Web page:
In 1969, I chose, in Paris, twelve places (streets, squares, circuses, an arcade), where I had either lived or else was attached to by particular memories.

I have undertaken to write a description of two of these places each month. One of these descriptions is written on the spot and is meant to be as neutral as possible. Sitting in a café or walking in the street, notebook and pen in hand, I do my best to describe the houses, the shops and the people that I come across, the posters, and in a general way, all the details that attract my eye. The other description is written somewhere other than the place itself. I then do my best to describe it from memory, to evoke all the memories that come to me concerning it, whether events that have taken place there, or people I have met there. (SSOP, 55)

The project s duration was fixed at twelve years, such that at the end of twelve full cycles, two series of one hundred and forty-four texts each would be created. If the first mode of on-site observation is indebted to the descriptive ethnography of Marcel Mauss and the “sociology of everyday life” of Marxist thinker Henri Lefebvre, the second, autobiographical mode, like the aforementioned “Places Where I Slept,” recalls Proust’s voluntary memory, the work of anamnesis being channeled through privileged lieux de mémoire.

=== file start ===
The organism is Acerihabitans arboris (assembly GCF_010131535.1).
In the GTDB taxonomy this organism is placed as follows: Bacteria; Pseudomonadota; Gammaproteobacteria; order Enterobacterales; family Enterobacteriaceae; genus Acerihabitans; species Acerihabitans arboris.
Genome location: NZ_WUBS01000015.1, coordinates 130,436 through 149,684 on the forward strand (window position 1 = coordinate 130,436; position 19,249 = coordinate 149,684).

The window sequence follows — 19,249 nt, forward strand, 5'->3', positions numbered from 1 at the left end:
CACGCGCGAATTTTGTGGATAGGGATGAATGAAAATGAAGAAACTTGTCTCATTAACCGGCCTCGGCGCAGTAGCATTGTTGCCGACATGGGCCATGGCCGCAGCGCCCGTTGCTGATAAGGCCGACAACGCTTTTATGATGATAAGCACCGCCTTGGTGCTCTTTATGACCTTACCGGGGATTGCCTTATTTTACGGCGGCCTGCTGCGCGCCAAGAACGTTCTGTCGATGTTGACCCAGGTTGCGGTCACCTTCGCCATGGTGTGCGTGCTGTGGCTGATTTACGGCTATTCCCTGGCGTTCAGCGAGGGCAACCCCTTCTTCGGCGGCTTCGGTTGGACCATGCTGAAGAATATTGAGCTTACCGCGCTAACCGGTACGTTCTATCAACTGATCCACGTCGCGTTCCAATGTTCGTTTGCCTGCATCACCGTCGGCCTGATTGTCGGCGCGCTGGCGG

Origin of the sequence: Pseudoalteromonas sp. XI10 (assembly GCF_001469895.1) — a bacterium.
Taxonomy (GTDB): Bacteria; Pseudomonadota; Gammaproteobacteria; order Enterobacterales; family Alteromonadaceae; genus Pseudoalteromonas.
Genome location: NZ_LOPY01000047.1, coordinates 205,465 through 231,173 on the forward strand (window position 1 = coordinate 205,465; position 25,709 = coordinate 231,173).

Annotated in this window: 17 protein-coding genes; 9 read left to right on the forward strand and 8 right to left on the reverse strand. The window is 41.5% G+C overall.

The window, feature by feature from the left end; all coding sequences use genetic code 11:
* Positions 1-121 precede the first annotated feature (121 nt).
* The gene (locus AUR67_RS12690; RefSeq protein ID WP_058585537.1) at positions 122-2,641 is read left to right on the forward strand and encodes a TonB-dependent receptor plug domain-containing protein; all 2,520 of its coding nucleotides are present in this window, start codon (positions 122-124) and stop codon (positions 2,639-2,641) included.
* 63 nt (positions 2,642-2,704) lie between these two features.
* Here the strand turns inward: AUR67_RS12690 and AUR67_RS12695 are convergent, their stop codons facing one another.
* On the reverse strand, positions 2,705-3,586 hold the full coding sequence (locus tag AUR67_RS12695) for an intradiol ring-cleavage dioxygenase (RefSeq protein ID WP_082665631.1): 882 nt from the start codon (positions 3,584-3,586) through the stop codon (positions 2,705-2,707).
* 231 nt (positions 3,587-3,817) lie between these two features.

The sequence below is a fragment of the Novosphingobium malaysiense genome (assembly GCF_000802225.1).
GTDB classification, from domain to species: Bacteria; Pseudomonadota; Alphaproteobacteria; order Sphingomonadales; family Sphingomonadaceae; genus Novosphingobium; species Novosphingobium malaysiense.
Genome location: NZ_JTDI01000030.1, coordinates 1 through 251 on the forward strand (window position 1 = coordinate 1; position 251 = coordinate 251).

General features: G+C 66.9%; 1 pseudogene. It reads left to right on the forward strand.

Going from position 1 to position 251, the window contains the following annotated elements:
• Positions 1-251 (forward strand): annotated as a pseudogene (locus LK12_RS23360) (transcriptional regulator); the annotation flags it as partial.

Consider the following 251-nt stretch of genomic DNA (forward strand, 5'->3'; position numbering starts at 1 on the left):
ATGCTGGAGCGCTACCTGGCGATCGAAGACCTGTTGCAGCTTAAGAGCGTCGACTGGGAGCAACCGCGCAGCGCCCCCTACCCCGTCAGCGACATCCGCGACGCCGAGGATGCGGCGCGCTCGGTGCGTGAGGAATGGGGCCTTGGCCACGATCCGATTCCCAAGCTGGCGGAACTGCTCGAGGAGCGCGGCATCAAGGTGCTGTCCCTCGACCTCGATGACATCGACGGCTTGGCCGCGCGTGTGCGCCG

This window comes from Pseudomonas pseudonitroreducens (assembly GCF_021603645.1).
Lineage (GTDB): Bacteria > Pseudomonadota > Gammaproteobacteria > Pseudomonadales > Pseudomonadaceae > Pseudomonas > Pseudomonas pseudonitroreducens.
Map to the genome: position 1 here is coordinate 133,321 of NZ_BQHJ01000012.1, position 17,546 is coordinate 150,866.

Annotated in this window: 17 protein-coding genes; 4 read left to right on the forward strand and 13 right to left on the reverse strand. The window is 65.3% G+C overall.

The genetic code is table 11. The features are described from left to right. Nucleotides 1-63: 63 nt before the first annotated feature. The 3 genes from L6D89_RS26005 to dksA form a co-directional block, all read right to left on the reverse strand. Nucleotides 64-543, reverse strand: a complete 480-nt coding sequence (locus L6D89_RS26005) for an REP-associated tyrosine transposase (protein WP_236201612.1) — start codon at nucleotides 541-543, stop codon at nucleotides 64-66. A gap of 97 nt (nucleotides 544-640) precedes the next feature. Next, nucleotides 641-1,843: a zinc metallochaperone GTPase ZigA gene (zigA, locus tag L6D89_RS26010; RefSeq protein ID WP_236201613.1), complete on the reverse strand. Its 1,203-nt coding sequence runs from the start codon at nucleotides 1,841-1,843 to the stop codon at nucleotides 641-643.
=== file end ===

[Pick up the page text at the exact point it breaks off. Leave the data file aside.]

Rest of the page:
The project as a whole presents interesting parallels to the ars memorativa or memoria of classical antiquity, a branch of rhetoric that fell into disuse with the generalization of print. As Frances A. Yates explains, to memorize a speech for public delivery, classical orators were first instructed to compose a set of memory places or loci memoriae based on the architectural features of a real or imagined room, building, or city street. After breaking down the speech into images that were suggestive either of the things to be communicated (memoria rerum) or of the precise words to be used (memoria verborum), the orator mentally deposited these coded imageries one by one in the pre-selected loci for safekeeping. When it came time to deliver his speech, he needed only run through his loci in proper sequence in his mind’s eye, and each place would deliver its content, recalling to consciousness the things or words encoded in the corresponding image.